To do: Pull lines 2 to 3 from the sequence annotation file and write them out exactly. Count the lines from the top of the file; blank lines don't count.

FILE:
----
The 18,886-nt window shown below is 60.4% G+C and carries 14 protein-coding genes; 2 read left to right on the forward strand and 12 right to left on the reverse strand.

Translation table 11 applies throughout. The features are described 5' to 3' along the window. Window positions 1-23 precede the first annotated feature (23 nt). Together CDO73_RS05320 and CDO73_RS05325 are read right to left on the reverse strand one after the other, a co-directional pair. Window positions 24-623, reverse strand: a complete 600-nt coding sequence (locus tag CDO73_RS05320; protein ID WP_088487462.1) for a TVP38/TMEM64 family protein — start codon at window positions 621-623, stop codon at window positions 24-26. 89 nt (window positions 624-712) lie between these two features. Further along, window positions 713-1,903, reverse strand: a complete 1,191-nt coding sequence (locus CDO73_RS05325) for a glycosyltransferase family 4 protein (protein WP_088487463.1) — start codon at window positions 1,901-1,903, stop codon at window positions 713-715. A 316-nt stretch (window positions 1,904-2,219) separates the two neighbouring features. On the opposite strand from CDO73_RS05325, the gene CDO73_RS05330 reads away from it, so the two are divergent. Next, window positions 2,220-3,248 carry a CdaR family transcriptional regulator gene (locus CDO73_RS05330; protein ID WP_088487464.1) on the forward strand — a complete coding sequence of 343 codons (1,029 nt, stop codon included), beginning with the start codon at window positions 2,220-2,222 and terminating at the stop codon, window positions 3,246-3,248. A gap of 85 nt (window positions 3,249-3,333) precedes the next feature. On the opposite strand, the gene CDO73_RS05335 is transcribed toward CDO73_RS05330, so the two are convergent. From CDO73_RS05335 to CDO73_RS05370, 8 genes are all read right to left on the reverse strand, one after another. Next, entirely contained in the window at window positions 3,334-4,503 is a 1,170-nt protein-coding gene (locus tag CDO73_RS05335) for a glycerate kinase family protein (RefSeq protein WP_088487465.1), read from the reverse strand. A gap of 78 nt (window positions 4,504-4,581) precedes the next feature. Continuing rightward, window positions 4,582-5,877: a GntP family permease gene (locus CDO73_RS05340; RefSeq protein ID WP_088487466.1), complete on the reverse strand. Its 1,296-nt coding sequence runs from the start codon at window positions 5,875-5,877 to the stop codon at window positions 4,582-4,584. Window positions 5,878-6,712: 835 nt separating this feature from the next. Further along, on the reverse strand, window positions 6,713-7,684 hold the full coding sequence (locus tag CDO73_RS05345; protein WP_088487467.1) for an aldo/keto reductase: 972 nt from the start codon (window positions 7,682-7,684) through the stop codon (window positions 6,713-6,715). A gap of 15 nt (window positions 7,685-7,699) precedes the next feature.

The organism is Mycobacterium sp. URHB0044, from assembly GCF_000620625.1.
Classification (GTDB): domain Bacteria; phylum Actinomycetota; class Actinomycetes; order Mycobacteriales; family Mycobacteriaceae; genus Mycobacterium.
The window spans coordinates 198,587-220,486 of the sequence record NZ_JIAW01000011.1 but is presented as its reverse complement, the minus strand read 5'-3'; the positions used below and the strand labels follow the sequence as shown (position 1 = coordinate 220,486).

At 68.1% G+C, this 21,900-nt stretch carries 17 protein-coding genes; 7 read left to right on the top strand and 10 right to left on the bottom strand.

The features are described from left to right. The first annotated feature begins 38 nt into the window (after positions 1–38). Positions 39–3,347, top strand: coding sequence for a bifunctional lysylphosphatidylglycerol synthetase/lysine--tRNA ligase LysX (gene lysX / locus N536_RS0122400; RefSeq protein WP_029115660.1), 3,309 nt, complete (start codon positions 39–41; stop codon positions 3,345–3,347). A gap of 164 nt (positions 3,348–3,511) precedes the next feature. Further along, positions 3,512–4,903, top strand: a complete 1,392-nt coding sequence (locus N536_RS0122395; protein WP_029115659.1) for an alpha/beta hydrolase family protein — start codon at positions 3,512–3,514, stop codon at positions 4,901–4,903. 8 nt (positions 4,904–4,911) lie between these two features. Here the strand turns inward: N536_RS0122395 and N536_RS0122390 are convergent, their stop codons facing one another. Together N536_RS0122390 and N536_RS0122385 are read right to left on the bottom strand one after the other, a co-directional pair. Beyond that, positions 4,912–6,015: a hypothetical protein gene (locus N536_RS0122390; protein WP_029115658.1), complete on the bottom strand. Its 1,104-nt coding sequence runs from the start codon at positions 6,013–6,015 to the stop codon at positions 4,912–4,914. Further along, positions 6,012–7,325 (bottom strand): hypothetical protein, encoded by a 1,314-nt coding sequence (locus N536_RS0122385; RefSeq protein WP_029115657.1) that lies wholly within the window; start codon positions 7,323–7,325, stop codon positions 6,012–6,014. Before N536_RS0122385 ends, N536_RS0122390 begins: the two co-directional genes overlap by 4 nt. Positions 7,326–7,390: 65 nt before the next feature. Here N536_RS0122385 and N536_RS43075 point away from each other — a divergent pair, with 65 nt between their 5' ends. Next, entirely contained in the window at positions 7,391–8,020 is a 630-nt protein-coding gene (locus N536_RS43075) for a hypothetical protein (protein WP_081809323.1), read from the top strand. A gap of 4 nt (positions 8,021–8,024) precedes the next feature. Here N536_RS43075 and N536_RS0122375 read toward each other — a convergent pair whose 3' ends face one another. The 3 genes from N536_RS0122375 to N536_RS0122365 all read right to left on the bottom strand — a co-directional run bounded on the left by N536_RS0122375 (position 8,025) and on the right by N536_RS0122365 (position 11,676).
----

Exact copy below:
Translation table 11 applies throughout. The features are described 5' to 3' along the window. Window positions 1-23 precede the first annotated feature (23 nt). Together CDO73_RS05320 and CDO73_RS05325 are read right to left on the reverse strand one after the other, a co-directional pair. Window positions 24-623, reverse strand: a complete 600-nt coding sequence (locus tag CDO73_RS05320; protein ID WP_088487462.1) for a TVP38/TMEM64 family protein — start codon at window positions 621-623, stop codon at window positions 24-26. 89 nt (window positions 624-712) lie between these two features. Further along, window positions 713-1,903, reverse strand: a complete 1,191-nt coding sequence (locus CDO73_RS05325) for a glycosyltransferase family 4 protein (protein WP_088487463.1) — start codon at window positions 1,901-1,903, stop codon at window positions 713-715. A 316-nt stretch (window positions 1,904-2,219) separates the two neighbouring features. On the opposite strand from CDO73_RS05325, the gene CDO73_RS05330 reads away from it, so the two are divergent. Next, window positions 2,220-3,248 carry a CdaR family transcriptional regulator gene (locus CDO73_RS05330; protein ID WP_088487464.1) on the forward strand — a complete coding sequence of 343 codons (1,029 nt, stop codon included), beginning with the start codon at window positions 2,220-2,222 and terminating at the stop codon, window positions 3,246-3,248. A gap of 85 nt (window positions 3,249-3,333) precedes the next feature. On the opposite strand, the gene CDO73_RS05335 is transcribed toward CDO73_RS05330, so the two are convergent. From CDO73_RS05335 to CDO73_RS05370, 8 genes are all read right to left on the reverse strand, one after another. Next, entirely contained in the window at window positions 3,334-4,503 is a 1,170-nt protein-coding gene (locus tag CDO73_RS05335) for a glycerate kinase family protein (RefSeq protein WP_088487465.1), read from the reverse strand. A gap of 78 nt (window positions 4,504-4,581) precedes the next feature. Continuing rightward, window positions 4,582-5,877: a GntP family permease gene (locus CDO73_RS05340; RefSeq protein ID WP_088487466.1), complete on the reverse strand. Its 1,296-nt coding sequence runs from the start codon at window positions 5,875-5,877 to the stop codon at window positions 4,582-4,584. Window positions 5,878-6,712: 835 nt separating this feature from the next. Further along, on the reverse strand, window positions 6,713-7,684 hold the full coding sequence (locus tag CDO73_RS05345; protein WP_088487467.1) for an aldo/keto reductase: 972 nt from the start codon (window positions 7,682-7,684) through the stop codon (window positions 6,713-6,715). A gap of 15 nt (window positions 7,685-7,699) precedes the next feature.

The organism is Mycobacterium sp. URHB0044, from assembly GCF_000620625.1.